Bomarea (Alstroemeriaceae) BSWJ14354

frondea

From nearly 3,100m altitude, growing at the edge of agricultural land, which would have been Paramo in the past. From an area of central Colombia on our way from the city of Pipa to Soata in the north-east. Only forming a relatively small twining herbaceous climber to 3-4m long, clothed in slender foliage and terminating in sizeable umbels of lightly spotted orange-yellow elongated funnel-shaped flowers, from mid-summer until late autumn. Easily grown in a rich, but well draining soil, ideally within the shelter of an evergreen shrub providing protection for the roots from severe frost.

Bomarea (Alstroemeriaceae) BSWJ10774

hirsuta

From La Calera Paramo to the south of Bogota in southern Colombia, a collection we made from a small herbaceous twining climber forming a congested clump of tuberous roots, from which arose slender twinning stems to only 1m tall (in the wild), with narrowly ovate to linear alternate leaves with soft hairs below. Bearing flowers of reddish-orange exteriors with pale orange to yellow interiors, in congested umbels mid summer through autumn for us. Best grown in a rich well draining soil with shade for the roots and protection from severe frost.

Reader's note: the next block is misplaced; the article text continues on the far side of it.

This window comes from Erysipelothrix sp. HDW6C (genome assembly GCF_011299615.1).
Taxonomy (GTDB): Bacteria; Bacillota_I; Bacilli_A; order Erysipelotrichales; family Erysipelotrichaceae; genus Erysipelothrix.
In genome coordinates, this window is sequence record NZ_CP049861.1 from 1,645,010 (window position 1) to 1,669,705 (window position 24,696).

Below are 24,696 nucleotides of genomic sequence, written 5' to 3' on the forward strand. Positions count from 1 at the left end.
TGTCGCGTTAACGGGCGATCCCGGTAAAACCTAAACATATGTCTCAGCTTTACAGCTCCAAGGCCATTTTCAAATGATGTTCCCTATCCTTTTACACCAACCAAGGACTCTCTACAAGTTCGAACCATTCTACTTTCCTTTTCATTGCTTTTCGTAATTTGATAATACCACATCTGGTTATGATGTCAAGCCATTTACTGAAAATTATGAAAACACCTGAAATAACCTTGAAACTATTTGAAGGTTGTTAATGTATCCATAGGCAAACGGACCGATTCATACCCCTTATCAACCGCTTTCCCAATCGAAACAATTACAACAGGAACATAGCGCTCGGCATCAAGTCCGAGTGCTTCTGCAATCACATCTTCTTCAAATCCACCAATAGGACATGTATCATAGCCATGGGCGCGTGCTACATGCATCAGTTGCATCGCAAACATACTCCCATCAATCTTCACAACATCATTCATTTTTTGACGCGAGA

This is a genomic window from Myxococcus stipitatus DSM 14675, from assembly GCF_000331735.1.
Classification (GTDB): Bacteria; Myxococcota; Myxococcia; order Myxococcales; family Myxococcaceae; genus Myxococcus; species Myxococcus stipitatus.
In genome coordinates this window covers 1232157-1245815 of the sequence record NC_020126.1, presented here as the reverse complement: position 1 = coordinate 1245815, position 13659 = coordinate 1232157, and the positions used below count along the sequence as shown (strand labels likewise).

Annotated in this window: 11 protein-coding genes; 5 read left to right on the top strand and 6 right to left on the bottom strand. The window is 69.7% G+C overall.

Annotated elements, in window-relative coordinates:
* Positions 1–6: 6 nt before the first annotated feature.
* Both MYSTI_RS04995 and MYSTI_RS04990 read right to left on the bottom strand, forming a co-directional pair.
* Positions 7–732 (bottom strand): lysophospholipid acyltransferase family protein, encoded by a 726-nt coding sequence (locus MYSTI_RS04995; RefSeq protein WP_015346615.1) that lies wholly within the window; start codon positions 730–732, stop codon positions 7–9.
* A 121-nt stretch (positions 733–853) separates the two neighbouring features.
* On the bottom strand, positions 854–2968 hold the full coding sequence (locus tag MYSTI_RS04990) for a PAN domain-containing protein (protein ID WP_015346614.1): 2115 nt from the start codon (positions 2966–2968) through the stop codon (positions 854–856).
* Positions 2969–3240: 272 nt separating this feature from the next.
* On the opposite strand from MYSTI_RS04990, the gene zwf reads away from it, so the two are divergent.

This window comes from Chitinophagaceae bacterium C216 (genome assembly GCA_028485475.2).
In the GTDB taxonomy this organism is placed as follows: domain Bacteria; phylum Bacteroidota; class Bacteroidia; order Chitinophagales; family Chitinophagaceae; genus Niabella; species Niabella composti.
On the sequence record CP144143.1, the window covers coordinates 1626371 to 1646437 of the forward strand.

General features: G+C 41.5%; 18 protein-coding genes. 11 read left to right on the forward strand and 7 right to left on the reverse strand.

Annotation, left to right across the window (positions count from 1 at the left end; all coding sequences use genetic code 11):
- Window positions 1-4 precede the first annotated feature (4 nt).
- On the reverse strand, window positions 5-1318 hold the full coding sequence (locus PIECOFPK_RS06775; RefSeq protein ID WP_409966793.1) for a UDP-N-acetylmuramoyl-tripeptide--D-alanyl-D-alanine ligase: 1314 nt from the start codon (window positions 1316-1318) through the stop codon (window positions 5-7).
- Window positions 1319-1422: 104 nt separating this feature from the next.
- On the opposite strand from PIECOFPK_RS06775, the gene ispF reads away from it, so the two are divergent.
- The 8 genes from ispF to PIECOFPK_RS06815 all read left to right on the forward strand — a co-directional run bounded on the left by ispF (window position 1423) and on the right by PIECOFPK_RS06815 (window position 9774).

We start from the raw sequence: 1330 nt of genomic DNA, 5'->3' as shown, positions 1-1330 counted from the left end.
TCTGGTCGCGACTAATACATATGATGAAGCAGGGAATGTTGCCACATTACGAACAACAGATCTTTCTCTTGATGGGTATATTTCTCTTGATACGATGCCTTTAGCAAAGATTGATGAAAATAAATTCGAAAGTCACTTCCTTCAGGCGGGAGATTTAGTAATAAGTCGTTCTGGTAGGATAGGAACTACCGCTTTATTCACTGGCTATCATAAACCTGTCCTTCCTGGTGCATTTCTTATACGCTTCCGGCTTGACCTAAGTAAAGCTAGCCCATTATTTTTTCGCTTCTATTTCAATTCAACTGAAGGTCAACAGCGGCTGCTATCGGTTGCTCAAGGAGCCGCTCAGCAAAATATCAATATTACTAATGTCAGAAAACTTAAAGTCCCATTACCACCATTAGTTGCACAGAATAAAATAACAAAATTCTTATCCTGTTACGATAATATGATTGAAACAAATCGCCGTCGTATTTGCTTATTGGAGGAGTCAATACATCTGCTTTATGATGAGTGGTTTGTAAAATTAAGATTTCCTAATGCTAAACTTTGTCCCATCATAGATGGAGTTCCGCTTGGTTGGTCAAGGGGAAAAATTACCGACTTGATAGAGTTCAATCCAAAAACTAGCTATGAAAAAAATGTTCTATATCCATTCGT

Bomarea (Alstroemeriaceae) BSWJ14442

hirsuta

Forming a small to medium sized herbaceous twining climber, where we collected the seed from La Callera Paramo to the south of Bogota in central Colombia at around 3050m. Arising from a congested clump of tuberous roots, from which arose slender twinning stems to 3-4m long, with narrowly ovate to linear alternate leaves with soft hairs below. Bearing flowers of reddish-orange exteriors with orange to yellow and dark spotted interiors, in congested umbels mid summer through autumn for us. Best grown in a rich well draining soil with shade for the roots and protection from severe frost. We find them to be very successful planted under bushy shrubs, which protect the tubers from penetrating frosts.